Those words ``clean the slate'' was a phrase that we used in 1986. That was the goal, to clean the slate, and we would start all over again. I referred many times--it is probably sickening to a lot of people in this body when I refer to the mistakes we made in 1986, not to repeat them. But here we are. We want to clean the slate again and start over. The problem is, if we just do the same thing we did in 1986, we will be back here in 25 years or less wanting to do the same thing.
So some Senators are going to say: In 2038, all we need to do is clean the slate. Well, we said that in 1986. We did clean the slate. We are back here in 2013 cleaning the slate again. We should have a long-term solution to these immigration issues. We should pass true and meaningful reform; and in doing so, we should not be ignoring the very principle on which our country was founded, on the rule of law.
We should not have to in any way be apologetic for taking this position either. One would get the opinion by hearing some speeches on the floor of the Senate that some people have more respect for people who violated our law than they have respect for the rule of law or people who have abided by the law. We have people from all over the world at our embassies, standing in line for long periods of time to come to this country legally. Those are the people whom we ought to be respecting.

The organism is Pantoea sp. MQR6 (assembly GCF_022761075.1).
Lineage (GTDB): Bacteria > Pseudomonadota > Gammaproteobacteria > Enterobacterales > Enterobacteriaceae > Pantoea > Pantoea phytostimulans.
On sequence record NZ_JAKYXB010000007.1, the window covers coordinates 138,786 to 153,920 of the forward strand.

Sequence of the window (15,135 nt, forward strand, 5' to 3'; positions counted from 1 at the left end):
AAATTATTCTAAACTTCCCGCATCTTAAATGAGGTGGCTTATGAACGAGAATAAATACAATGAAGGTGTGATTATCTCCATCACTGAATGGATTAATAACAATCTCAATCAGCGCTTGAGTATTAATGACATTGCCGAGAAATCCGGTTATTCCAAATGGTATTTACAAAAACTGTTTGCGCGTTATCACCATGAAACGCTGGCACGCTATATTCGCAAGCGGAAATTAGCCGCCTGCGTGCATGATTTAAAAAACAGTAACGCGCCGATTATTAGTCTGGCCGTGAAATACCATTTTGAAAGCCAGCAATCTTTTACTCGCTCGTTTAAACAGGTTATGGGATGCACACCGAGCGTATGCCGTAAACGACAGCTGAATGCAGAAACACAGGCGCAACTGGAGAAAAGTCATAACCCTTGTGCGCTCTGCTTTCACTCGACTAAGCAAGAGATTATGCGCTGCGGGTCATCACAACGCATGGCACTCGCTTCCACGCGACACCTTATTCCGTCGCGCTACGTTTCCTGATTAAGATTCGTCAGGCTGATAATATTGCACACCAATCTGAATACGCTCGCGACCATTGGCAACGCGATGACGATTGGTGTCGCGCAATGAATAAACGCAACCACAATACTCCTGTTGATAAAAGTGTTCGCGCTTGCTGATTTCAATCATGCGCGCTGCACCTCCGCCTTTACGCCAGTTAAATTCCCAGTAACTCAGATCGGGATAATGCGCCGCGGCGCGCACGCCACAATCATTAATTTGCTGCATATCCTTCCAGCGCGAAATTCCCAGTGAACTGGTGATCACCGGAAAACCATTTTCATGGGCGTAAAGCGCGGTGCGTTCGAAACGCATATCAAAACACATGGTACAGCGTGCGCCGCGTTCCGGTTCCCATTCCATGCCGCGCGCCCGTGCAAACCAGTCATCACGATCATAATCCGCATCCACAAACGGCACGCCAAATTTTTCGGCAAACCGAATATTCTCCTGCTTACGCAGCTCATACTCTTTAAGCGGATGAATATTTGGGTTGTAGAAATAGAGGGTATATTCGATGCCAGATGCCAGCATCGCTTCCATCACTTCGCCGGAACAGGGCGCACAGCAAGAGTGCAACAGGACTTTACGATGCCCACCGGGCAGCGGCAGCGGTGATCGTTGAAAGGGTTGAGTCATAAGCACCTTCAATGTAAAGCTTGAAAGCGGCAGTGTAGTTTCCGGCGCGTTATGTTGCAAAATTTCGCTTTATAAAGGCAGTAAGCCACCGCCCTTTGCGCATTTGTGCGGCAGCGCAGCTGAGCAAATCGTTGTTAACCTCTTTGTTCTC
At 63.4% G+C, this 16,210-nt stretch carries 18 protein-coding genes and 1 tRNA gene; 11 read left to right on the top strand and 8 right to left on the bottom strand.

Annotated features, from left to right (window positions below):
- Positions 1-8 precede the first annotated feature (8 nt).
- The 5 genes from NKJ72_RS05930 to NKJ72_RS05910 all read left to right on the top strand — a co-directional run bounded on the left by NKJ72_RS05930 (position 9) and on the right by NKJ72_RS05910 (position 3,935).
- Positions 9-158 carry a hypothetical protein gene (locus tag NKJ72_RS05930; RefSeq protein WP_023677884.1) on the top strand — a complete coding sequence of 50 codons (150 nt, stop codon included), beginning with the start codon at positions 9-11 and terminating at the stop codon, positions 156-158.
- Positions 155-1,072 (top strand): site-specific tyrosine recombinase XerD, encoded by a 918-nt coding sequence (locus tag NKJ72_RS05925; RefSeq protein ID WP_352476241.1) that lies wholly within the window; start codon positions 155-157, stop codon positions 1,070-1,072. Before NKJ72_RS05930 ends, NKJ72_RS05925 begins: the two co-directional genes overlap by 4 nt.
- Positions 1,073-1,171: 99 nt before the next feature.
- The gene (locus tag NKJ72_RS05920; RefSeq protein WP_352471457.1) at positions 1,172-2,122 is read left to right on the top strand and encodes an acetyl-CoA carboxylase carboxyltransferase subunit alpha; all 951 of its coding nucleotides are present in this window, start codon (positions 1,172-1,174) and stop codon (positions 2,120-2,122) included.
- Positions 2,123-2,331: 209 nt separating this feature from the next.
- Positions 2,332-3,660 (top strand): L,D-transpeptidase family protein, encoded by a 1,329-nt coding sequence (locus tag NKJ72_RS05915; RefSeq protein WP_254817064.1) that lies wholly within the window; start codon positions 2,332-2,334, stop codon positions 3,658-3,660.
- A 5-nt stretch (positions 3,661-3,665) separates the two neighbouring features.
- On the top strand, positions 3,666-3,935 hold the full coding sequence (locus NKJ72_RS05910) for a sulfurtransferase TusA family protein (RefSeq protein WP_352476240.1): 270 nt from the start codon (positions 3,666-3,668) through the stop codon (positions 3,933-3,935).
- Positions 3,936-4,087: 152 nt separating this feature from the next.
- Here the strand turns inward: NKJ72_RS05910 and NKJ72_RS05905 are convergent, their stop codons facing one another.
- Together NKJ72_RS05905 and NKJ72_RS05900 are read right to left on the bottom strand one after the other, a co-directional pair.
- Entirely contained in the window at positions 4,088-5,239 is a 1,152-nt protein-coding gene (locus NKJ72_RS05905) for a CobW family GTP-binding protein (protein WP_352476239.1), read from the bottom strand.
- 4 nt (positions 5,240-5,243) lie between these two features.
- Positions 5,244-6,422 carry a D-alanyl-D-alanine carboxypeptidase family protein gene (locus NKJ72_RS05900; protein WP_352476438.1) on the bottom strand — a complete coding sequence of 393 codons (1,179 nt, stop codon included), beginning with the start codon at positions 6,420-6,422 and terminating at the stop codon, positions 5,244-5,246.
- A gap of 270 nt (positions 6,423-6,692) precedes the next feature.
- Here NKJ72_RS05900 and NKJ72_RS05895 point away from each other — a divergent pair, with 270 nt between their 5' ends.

I do not mean we disrespect people who come here to work. But there is one thing: They did violate our laws to come here. We do not have to apologize for not accepting the fact that it is OK to violate the laws. So we should not be apologetic for any position we take that is backed by the rule of law, the foundation of our society.
Why should we have to apologize for wanting to ensure people live by the laws that we set? We will not survive as a country if we allow people to ignore the law and be rewarded for it. We just cannot be a country of lawlessness. Why is wanting to secure the border anti-immigration? It is not. We are a sovereign nation. It is our duty to protect the people of this country. That is the first responsibility of the Federal Government, to guarantee our sovereignty because it is basic to our security. It is our right to create procedures whereby others can come to this country and make a living for themselves.
This does not mean we do not want other people from other countries. After all, except for Native Americans we are all a country of immigrants, some first generation and some, I suppose, fifth or sixth generation. We want to ensure that we protect our sovereignty. We want to protect the homeland.
So I ask my colleagues to think about how our country's immigration laws will survive the test of time. If this bill passes as is, will it be a temporary fix or something that we can be proud of for generations to come?